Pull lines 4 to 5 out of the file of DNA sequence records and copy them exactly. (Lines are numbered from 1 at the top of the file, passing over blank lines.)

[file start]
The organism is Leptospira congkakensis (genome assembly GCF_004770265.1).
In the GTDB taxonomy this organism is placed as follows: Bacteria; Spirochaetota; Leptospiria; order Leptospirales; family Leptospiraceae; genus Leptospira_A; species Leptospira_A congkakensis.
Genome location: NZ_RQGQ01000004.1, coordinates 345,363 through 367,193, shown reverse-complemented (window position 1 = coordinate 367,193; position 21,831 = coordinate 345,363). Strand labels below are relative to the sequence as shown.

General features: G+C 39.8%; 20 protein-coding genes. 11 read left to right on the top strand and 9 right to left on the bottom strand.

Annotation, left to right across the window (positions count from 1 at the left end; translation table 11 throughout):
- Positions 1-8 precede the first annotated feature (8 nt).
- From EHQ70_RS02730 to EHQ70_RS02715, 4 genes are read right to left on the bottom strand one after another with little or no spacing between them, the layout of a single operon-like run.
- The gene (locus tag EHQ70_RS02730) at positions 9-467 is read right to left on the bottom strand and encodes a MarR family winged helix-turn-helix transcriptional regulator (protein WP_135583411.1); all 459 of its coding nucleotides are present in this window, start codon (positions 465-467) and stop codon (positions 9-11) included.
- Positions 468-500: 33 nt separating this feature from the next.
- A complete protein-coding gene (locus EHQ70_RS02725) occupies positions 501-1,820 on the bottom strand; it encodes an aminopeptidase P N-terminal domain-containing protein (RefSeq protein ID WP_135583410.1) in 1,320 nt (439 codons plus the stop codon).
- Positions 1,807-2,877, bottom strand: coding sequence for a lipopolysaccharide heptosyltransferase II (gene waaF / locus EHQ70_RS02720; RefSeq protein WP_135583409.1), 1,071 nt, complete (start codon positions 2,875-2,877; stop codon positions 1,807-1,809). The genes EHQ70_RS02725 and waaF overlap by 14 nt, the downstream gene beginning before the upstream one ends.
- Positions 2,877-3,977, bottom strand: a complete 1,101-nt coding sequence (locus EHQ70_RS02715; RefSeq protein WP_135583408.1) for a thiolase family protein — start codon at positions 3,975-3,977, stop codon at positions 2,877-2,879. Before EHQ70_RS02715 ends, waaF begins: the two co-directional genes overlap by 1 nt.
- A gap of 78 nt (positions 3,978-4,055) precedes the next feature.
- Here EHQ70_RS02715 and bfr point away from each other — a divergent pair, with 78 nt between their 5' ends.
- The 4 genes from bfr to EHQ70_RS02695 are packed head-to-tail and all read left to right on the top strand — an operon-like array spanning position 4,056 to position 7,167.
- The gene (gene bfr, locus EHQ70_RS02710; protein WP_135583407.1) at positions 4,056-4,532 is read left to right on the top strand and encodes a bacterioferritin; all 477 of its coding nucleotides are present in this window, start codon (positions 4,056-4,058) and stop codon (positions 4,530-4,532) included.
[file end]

General features: G+C 39.8%; 20 protein-coding genes. 11 read left to right on the top strand and 9 right to left on the bottom strand.

Annotation, left to right across the window (positions count from 1 at the left end; translation table 11 throughout):